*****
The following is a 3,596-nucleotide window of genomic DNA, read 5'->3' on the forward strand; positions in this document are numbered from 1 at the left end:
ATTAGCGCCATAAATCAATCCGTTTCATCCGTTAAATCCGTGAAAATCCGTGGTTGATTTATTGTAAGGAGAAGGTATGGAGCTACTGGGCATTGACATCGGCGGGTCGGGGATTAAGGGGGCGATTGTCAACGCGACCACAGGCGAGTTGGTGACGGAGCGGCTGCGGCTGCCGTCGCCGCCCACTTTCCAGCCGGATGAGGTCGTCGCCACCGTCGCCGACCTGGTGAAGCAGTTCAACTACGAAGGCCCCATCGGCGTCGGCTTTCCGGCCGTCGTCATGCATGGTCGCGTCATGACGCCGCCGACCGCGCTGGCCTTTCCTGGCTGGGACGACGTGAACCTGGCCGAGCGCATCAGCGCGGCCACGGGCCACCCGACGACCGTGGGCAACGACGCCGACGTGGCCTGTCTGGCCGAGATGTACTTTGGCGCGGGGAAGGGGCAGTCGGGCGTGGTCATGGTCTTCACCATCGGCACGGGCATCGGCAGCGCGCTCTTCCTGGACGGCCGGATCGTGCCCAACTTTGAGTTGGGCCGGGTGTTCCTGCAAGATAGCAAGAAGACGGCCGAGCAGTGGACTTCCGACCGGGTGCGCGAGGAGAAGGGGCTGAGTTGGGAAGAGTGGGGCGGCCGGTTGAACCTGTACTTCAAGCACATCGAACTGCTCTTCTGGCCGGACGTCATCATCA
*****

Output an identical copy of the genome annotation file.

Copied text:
The following is a 3,596-nucleotide window of genomic DNA, read 5'->3' on the forward strand; positions in this document are numbered from 1 at the left end:
ATTAGCGCCATAAATCAATCCGTTTCATCCGTTAAATCCGTGAAAATCCGTGGTTGATTTATTGTAAGGAGAAGGTATGGAGCTACTGGGCATTGACATCGGCGGGTCGGGGATTAAGGGGGCGATTGTCAACGCGACCACAGGCGAGTTGGTGACGGAGCGGCTGCGGCTGCCGTCGCCGCCCACTTTCCAGCCGGATGAGGTCGTCGCCACCGTCGCCGACCTGGTGAAGCAGTTCAACTACGAAGGCCCCATCGGCGTCGGCTTTCCGGCCGTCGTCATGCATGGTCGCGTCATGACGCCGCCGACCGCGCTGGCCTTTCCTGGCTGGGACGACGTGAACCTGGCCGAGCGCATCAGCGCGGCCACGGGCCACCCGACGACCGTGGGCAACGACGCCGACGTGGCCTGTCTGGCCGAGATGTACTTTGGCGCGGGGAAGGGGCAGTCGGGCGTGGTCATGGTCTTCACCATCGGCACGGGCATCGGCAGCGCGCTCTTCCTGGACGGCCGGATCGTGCCCAACTTTGAGTTGGGCCGGGTGTTCCTGCAAGATAGCAAGAAGACGGCCGAGCAGTGGACTTCCGACCGGGTGCGCGAGGAGAAGGGGCTGAGTTGGGAAGAGTGGGGCGGCCGGTTGAACCTGTACTTCAAGCACATCGAACTGCTCTTCTGGCCGGACGTCATCATCA